The telomeres of D. melanogaster are maintained by transpositions of specialized telomeric retrotransposons, while the telomerase gene has likely been lost in an ancestor of Diptera [21]. The non-LTR HeT-A, TART, and TAHRE retroelements are organized in tandem head-to-tail telomeric arrays, with HeT-A being the most abundant [22, 23, 24]. Telomere-associated sequences (TASs) consist of complex satellite-like repeats and are located proximally to retrotransposon arrays. Analysis of the ovarian small RNA-seq data revealed abundant piRNAs corresponding to both genomic strands of telomeric retrotransposons and TAS [10]; thus, telomeric piRNA clusters can be formally related to the dual-strand type. However, the main feature of the telomeric piRNA clusters is that their transcripts serve both as a source of piRNAs and as their only targets simultaneously. Telomeric transcripts are processed into piRNAs that regulate telomeric TE expression and transposition rate onto chromosome ends in the germline [3, 25]. Violation of the balance between the levels of piRNAs and mRNAs encoded by telomeric retrotransposons can lead to disruption of telomere length control [3, 26]. It is clear that involvement in piRNA production should considerably affect telomere biology in the germline; however, telomeres have not been characterized as piRNA clusters to date. In previous studies, telomeric retrotransposons were generally included in the canonical set of TEs used to evaluate the impact of piRNA pathway mutation on TE expression and piRNA production. These data demonstrate that HeT-A and related TAHRE elements are extremely sensitive to piRNA pathway disruption showing up to 1000-fold overexpression in contrast to TART, which demonstrates only modest upregulation [3, 25, 27, 28]. Therefore, measurement of HeT-A expression has often been used as a readout of piRNA pathway disruption. However, HeT-A elements are not typical piRNA targets, since they are also the source of piRNAs. Several studies have indicated differences between transcriptional regulation of telomeric and non-telomeric piRNA clusters. Indeed, in contrast to HeT-A, the level of the piRNA precursors transcribed by non-telomeric piRNA clusters decreases upon piRNA pathway disruption [14, 15, 29].

Unique mapping of small RNA reads is the major source of information about the genomic origin of piRNAs; however, in the case of telomeres, it is technically challenging. Artificial sequences inserted into the endogenous piRNA clusters serve as unique marks that enable exploration of the highly repetitive genomic loci. Transgenic Drosophila strains carrying P-element constructs in the terminal retrotransposon array have been identified and characterized [30]. In contrast to the TASs that demonstrate Polycomb group (PcG) protein-mediated silencing of transgenes inserted in these regions [31, 32, 33], the telomeric retrotransposon arrays show euchromatic characteristics. Transgene reporters inserted in HeT-ATARTTAHRE arrays are active in somatic tissues, which have allowed for selection of such transgenic strains [30]. Therefore, based on differing abilities to silence the integrated transgenes, two telomeric subdomains were defined within Drosophila telomere in somatic tissues, namely, transcriptionally active retrotransposon arrays and heterochromatic TAS [30, 31].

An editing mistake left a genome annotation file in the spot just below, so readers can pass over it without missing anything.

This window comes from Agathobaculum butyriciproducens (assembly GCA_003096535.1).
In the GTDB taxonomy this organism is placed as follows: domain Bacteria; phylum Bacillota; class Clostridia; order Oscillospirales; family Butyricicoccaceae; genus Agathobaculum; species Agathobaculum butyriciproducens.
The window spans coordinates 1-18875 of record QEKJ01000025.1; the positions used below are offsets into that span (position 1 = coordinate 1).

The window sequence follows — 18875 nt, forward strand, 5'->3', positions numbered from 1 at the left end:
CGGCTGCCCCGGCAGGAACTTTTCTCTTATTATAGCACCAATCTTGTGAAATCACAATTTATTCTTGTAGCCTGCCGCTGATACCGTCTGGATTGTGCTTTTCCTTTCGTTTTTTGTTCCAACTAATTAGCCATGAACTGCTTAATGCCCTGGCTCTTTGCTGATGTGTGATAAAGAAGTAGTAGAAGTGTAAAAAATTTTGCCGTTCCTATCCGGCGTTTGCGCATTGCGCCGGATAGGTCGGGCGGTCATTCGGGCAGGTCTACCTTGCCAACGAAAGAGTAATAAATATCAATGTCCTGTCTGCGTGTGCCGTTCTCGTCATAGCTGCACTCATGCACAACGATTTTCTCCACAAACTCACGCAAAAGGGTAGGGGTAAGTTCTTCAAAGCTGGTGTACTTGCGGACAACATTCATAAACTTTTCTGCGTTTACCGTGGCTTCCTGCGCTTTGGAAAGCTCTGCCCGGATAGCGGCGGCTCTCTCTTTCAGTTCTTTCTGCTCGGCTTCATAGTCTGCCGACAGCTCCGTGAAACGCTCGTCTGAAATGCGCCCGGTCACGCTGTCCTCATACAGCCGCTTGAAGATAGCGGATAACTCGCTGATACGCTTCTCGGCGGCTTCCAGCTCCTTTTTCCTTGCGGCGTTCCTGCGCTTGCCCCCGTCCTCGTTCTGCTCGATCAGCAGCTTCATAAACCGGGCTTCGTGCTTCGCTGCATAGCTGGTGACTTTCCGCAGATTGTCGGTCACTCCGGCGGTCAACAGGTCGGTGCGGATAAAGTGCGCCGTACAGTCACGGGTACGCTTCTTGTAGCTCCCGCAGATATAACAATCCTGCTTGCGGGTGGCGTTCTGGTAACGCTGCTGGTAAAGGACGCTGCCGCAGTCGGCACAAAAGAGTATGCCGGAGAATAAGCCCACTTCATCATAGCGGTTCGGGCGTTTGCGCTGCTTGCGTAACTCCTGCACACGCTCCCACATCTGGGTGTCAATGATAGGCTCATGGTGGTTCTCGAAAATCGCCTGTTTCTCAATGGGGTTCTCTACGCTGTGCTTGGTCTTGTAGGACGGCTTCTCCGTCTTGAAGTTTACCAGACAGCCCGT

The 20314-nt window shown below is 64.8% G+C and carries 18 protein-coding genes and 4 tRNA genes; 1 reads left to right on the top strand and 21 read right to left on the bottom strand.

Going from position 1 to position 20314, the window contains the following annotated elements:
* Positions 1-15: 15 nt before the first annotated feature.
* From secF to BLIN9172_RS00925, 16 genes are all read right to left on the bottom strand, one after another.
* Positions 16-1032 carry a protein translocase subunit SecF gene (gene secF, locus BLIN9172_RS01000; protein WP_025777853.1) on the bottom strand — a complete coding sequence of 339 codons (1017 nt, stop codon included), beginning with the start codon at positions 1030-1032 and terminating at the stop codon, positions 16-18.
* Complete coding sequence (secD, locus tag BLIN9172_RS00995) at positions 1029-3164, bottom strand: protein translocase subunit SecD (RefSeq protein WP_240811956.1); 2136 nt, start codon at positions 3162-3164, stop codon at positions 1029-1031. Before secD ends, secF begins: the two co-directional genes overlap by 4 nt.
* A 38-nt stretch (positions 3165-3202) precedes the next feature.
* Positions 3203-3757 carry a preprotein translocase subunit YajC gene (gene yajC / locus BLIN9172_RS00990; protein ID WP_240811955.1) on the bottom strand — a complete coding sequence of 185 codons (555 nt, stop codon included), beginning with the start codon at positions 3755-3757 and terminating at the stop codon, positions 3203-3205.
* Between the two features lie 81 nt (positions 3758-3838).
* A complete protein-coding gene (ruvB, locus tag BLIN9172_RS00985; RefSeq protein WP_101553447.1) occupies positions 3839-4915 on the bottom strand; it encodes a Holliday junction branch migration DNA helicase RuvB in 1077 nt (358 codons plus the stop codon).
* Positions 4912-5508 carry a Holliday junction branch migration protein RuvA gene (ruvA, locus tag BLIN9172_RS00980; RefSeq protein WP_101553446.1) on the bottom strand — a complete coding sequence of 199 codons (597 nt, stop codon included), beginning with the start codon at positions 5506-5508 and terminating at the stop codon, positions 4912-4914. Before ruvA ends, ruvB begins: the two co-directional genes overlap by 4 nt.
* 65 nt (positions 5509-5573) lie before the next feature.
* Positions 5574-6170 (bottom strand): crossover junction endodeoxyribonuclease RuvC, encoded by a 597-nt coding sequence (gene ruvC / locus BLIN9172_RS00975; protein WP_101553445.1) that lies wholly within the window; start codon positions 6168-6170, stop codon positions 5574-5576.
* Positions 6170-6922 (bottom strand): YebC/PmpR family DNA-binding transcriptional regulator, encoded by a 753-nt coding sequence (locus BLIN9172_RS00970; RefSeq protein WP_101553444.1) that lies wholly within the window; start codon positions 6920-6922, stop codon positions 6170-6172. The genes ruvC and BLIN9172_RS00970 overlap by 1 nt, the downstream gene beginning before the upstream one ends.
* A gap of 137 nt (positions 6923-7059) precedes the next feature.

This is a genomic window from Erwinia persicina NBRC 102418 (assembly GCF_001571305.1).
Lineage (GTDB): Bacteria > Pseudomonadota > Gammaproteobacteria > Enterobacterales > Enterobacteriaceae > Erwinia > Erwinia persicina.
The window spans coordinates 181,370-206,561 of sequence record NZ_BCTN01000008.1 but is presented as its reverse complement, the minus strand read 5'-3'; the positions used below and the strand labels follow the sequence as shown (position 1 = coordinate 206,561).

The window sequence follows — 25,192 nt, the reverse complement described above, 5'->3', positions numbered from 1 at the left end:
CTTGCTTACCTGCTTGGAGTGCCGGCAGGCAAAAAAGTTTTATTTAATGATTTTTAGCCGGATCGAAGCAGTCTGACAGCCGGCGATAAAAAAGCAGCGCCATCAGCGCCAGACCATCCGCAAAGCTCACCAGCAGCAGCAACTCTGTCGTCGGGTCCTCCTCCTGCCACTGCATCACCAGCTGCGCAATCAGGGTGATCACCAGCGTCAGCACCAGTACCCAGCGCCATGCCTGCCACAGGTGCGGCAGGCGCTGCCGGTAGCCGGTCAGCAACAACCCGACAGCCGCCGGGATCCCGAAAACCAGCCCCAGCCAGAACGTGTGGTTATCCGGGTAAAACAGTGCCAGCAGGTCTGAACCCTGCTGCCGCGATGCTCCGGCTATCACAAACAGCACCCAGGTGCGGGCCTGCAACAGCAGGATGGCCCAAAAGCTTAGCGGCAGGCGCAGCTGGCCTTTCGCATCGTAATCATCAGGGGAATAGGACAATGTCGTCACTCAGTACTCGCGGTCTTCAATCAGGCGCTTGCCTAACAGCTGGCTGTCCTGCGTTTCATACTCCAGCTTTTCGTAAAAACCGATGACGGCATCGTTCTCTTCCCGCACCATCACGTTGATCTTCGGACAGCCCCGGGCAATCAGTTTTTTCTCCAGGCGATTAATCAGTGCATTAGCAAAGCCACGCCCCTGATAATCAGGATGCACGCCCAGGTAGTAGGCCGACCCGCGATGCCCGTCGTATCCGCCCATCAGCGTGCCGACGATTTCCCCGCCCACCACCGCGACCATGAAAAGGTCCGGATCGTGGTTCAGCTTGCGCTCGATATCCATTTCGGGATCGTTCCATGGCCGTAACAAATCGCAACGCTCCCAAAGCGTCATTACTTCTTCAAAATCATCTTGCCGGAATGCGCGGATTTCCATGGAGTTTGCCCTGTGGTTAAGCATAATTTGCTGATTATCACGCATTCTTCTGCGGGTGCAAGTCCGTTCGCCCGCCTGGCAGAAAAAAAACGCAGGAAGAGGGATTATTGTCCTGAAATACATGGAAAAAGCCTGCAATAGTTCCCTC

Taking advantage of the telomeric transgene insertions in combination with experiments on endogenous telomeric elements, we investigated piRNA production and chromatin structure of different telomeric loci in the ovaries of transgenic flies. It was shown that telomere-specific piRNAs significantly affect the chromatin structure and expression of different telomeric regions in the germline. In contrast to somatic tissues, the TAS and HeT-ATARTTAHRE arrays show similar chromatin structure and transcriptional status in the germline and can be related to the piRNA-producing domain. At the same time, we found that piRNA production is not similar between the transgenes integrated in different telomeric retrotransposons. Chromatin and cytological studies provide convincing evidence that telomeric piRNA clusters are highly sensitive to piRNA loss in contrast to the heterochromatic non-telomeric dual-strand piRNA clusters. Moreover, piRNA loss causes telomere translocation from the nuclear periphery toward the nuclear interior. Our data, in combination with the previously observed differences in behavior of telomeric and non-telomeric piRNA clusters [17, 29, 34], suggest that a distinct type of piRNA cluster protects telomere integrity in the Drosophila germline.

Results

Transgenes located at different positions in telomeres produce small RNAs in Drosophila ovaries

It is well known that transgenes inserted within TASs produce abundant piRNAs and exert piRNA-mediated silencing of the complementary targets [35, 36, 37, 38]. However, the piRNA production capacity of transgenes located within telomeric retrotransposon arrays has not been investigated to date. In this study, we used four available transgenic EY strains on a y1w67c23 (yw) strain background carrying the P{EPgy2} construct in the telomeric retrotransposon arrays [30]. P{EPgy2} is a P-element-based vector containing mini-white and yellow genes. The transgene EY08176 was inserted into the GAG ORF of HeT-A-related TAHRE on chromosome 2R. The transgenes EY00453 and EY00802 were integrated into 3′ UTR of TART-B1 on 3L, while the EY09966—into TART-C on the fourth chromosome. All TART insertions were located in the 3′UTR within the long non-terminal repeats containing the promoter region. Insertion sites are located between the sense and antisense transcription start sites [39], which seems to be a hot spot for insertions [30]. All transgenes were mapped at 12–23 kb from TASs [30]. The orange eye color of the EY08176, EY00453, and EY00802 transgenic flies corresponds to the previously reported phenotype and indicates a high level of the mini-white reporter gene expression [30, 33]. The EY03383 strain carries P{EPgy2} in 2R TAS [30]. The insertions in the TAS (EY03383) and in the telomere of the fourth chromosome (EY09966) are silenced and demonstrate a white or variegated eye color phenotype (Table 1). The euchromatic EY03241 transgene was used as a non-telomeric control. Insertion locations are shown schematically in Fig. 1a, b. DNA FISH on polytene chromosomes of salivary glands confirmed the telomeric localization of transgenes (Additional file 1: Figure S1). Short names of telomeric insertions are indicated in Fig. 1c.